Stephen Vogt has been a bit of a disappointment for those who drafted him in hopes of a season like 2015, but he had a big night Thursday, for those patient owners who held onto him. Vogt went 2-for-4 with a home run and five RBI. Vogt has had a nice last week, with three multi-hit games in his last five, and 12 RuBIns in those five games. Still, Vogt's season-long stats (12 HR 48 R 48 RBI .261 BA) are a definite let down from his 18 HR 58 R 71 RBI .259 BA in 2015. With the catcher position ice cold for four months before a August breakout, Vogt drafters were likely left feeling high-and-dry while the A's backstop struggled through much of 2016. One thing that jumps out with Vogt in 2016, is it looks like he may have been pressing to follow up his 2015 campaign. His swing rate on pitches outside the zone went from 30.8 percent last season to 34.1 this season, and his overall swing rate went from 41.5 to 45.2 percent. That also explains the big drop in both walk and strikeout rate for Vogt, with the walk rate really dropping off, and hurting him a lot in OBP leagues. If Vogt can get off to a better start in 2017, that might alleviate some of the pressure he seems to have put on himself, and with a HR/FB rate that looks due for some positive regression, that could certainly happen. I wouldn't slot Vogt into my top ten catchers to start this season (he'd be around 15), but I wouldn't be surprised if he bounces back to around that 10-12 range. There's just not a high enough ceiling to draft him in that 10-12 range, though.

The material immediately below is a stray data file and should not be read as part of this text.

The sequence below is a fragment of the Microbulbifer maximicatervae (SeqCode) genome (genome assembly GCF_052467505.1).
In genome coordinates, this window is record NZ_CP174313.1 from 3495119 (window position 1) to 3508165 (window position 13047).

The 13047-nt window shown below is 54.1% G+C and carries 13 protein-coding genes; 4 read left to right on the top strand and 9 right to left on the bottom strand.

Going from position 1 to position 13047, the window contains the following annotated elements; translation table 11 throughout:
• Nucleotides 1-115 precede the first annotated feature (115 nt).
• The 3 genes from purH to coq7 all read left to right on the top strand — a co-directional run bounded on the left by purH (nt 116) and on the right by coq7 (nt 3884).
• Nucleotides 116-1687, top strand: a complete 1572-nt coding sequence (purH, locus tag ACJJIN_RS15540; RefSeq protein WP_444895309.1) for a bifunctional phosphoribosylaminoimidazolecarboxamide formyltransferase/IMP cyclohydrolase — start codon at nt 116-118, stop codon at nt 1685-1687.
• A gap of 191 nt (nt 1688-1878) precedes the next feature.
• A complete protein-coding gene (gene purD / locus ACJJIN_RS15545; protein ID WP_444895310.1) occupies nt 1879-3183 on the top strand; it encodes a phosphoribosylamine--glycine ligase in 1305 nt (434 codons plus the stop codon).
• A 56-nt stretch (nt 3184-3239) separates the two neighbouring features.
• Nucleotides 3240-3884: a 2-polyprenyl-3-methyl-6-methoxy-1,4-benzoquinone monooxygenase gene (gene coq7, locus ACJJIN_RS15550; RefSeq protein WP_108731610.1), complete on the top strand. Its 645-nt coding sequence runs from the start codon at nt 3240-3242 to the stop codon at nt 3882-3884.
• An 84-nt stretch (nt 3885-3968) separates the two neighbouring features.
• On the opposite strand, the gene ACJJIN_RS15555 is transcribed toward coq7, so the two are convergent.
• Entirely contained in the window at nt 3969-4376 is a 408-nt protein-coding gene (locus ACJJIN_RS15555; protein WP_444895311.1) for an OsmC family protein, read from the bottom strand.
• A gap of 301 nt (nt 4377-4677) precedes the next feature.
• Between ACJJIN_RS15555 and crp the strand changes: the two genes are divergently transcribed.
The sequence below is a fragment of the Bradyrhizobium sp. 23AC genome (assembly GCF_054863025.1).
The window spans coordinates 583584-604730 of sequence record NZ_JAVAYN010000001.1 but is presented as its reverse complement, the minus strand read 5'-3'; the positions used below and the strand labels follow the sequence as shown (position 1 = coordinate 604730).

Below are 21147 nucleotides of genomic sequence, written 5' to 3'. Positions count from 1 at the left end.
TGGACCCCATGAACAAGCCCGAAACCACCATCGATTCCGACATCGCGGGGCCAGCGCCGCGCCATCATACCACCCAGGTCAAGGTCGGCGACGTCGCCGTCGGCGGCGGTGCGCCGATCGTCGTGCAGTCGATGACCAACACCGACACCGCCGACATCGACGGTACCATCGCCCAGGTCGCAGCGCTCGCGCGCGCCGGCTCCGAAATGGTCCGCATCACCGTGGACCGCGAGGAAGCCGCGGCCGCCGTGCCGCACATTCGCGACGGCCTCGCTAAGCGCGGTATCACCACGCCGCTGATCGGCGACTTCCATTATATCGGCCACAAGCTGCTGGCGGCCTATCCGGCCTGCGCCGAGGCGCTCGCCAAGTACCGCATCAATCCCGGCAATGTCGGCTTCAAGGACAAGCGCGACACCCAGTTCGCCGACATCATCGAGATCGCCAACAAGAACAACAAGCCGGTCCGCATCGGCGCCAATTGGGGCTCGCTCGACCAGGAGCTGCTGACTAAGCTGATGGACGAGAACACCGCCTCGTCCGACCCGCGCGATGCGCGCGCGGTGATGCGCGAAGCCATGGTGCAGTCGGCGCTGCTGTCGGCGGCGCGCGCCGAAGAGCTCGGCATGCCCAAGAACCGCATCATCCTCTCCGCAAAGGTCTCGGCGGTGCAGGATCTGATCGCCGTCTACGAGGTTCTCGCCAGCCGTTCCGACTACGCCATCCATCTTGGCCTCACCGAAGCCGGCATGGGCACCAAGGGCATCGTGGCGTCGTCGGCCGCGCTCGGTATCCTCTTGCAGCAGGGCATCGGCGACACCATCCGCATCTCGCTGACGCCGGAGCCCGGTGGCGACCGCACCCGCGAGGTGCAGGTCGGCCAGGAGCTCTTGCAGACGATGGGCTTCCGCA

Semien went 2-for-4 with a home run and four RBI in the A's rout of the Royals Thursday. Semien finds himself in an interesting position as the 2016 season winds down. On the one hand, Semien has had himself a pretty productive season, now with 65 R 25 HR 66 RBI and 9 SB. For a middle infielder in years past, that would guarantee a ten-team mixed roster spot, but given his .235 BA, and the fact that there is more power than ever at the middle infield spots, his ownership is just at 21.8 percent in ESPN, and it's not even that crazy. If you go by ESPN's Player Rater, before last night's stats, he was the 24th-ranked shortstop in 2016, despite the 34 HR+SB and 131 RuBIns. Just look at some of the names with shortstop eligibility. The tenth-rated shortstop right now is Carlos Correa! He went in the first round, and hasn't even been that big a disappointment. Brad Miller is outside the top ten with 28 home runs. Marcus Semien should be about even production-wise in 2017, making him a great option in AL-Only leagues, but weirdly irrelevant in 12 and 10-team mixed leagues. Such is the status of the middle infield in baseball right now.